[TF5] Look at the new LCD's with 15K contrast they should have the 120 refresh as well and will work very good for sports as well as viewing TV in a normal mode without burn-in problems. If you want to get by cheap then your smart bet is to go with Plasma if you buy a cheap LCD you probably won't like it. I bought an Akia which had great color but sports were a real problem unfortunately. I returned it and got a Visio which works pretty good for a cheap LCD but doesn't have the vibrant color that the Akia had or even comes close to my Samsung Plasma.
 

audiphile76

Well-known Member
LCDs are easier on the eyes in a dark environment as long as you turn down the backlight to an appropriate level. They don't flicker like Plasmas do, and are lower contrast.
I think neither of the Plasmas or LCDs can cause any problems to the eyes as long as they are not displaying too bright images. I dont agree that plasmas flicker in dark environment either. Lower contrast has nothing to do with eye damage. This means that a plasma with 10000:1 is not more damaging that an LCD with native CR 800:1. They just show more contrast.

If you're watching 4:3 content 95% of the time, you will definitely see uneven wear on a plasma, even with grey bars/bars that change brightness.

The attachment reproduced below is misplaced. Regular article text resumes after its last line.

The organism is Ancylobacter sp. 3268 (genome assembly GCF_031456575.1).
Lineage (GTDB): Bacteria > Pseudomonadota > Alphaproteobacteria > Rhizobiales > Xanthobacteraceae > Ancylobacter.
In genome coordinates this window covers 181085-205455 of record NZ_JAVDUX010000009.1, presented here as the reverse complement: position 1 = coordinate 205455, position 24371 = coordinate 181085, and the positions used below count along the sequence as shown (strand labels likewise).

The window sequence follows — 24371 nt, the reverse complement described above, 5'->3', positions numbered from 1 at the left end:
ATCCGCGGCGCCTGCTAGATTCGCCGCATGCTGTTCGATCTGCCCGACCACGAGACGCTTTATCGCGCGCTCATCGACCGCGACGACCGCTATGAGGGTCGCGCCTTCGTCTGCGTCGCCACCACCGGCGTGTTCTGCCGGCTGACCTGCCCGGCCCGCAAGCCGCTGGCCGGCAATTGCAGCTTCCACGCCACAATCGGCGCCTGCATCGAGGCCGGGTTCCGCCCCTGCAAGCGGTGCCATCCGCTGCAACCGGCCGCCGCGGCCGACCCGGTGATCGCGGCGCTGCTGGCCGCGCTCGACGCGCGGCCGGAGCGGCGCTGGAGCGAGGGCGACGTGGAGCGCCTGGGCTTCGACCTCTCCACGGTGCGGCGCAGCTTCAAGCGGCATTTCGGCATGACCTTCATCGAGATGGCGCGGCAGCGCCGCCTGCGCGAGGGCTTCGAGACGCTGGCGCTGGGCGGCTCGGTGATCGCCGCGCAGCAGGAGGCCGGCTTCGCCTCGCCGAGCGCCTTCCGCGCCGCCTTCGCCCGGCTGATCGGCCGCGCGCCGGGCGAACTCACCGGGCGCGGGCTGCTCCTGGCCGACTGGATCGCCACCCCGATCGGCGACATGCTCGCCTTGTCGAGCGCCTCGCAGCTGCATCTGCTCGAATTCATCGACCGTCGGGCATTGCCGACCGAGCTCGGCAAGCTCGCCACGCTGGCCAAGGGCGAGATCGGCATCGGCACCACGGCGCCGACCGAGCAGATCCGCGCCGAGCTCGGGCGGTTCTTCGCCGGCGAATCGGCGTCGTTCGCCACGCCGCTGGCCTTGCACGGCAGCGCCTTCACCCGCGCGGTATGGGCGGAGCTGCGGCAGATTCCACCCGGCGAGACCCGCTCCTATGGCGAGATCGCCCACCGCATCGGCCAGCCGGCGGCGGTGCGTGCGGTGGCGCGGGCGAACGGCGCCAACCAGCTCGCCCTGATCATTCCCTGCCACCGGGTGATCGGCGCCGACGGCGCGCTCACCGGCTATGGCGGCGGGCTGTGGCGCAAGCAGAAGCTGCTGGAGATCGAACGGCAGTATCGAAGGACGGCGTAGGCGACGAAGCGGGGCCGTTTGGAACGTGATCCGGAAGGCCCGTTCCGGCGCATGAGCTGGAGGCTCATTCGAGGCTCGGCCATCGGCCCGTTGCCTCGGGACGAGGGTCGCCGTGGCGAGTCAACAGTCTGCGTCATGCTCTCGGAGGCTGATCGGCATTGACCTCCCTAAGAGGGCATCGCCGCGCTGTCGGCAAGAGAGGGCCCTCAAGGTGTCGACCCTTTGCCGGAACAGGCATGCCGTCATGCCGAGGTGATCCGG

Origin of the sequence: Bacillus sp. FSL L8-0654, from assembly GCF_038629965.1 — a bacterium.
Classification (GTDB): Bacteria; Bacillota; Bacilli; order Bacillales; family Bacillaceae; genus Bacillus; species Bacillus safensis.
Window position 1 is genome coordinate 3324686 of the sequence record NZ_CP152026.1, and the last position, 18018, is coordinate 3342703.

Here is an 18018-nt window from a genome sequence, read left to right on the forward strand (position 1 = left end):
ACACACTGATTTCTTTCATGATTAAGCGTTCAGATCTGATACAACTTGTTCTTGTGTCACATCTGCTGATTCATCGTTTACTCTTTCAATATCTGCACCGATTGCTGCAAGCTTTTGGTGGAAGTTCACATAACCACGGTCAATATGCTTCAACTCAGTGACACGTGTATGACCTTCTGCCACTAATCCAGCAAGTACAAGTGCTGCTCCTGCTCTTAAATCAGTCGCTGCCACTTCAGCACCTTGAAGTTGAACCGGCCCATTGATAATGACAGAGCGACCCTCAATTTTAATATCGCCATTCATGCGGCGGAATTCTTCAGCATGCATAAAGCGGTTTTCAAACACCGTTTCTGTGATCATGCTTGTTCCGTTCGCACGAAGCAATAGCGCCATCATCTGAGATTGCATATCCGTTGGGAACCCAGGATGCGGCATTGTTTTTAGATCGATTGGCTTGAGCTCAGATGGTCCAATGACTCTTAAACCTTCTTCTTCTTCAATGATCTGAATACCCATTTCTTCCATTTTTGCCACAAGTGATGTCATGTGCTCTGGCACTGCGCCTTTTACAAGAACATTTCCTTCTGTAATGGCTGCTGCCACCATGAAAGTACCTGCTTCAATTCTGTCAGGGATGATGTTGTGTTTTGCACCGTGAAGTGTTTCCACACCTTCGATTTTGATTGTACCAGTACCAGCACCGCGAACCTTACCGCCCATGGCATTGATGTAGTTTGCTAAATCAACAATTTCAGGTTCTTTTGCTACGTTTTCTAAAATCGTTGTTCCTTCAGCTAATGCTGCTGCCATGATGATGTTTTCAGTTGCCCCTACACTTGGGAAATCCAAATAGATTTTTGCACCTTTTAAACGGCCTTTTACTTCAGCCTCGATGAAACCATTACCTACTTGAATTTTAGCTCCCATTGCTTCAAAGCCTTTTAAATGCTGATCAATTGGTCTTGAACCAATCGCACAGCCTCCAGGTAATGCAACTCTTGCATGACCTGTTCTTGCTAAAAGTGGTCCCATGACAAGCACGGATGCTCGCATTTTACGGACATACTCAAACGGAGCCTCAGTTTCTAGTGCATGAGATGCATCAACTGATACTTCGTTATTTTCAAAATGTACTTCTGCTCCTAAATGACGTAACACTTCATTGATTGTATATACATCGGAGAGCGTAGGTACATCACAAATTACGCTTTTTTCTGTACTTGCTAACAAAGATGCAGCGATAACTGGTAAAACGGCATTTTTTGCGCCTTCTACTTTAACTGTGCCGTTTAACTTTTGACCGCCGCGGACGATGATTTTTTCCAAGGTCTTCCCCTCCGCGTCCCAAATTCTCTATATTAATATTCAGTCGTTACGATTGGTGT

I have to agree here. 95% of the time the side bars are always grey/black. Moreover, 95% viewing is too much of a percentage not to create uneven wear.
 

andrewfee

Novice Member
I think neither of the Plasmas or LCDs can cause any problems to the eyes as long as they are not displaying too bright images. I dont agree that plasmas flicker in dark environment either. Lower contrast has nothing to do with eye damage. This means that a plasma with 10000:1 is not more damaging that an LCD with native CR 800:1. They just show more contrast
The higher the display's contrast is, the more frequently your eye will have to adapt for changes in brightness in the picture content.

Eg on a low contrast display, your eye may not have to adapt much at all between medium brightness and dark images, but with a high contrast display there will be a bigger difference and your iris will be changing a lot more.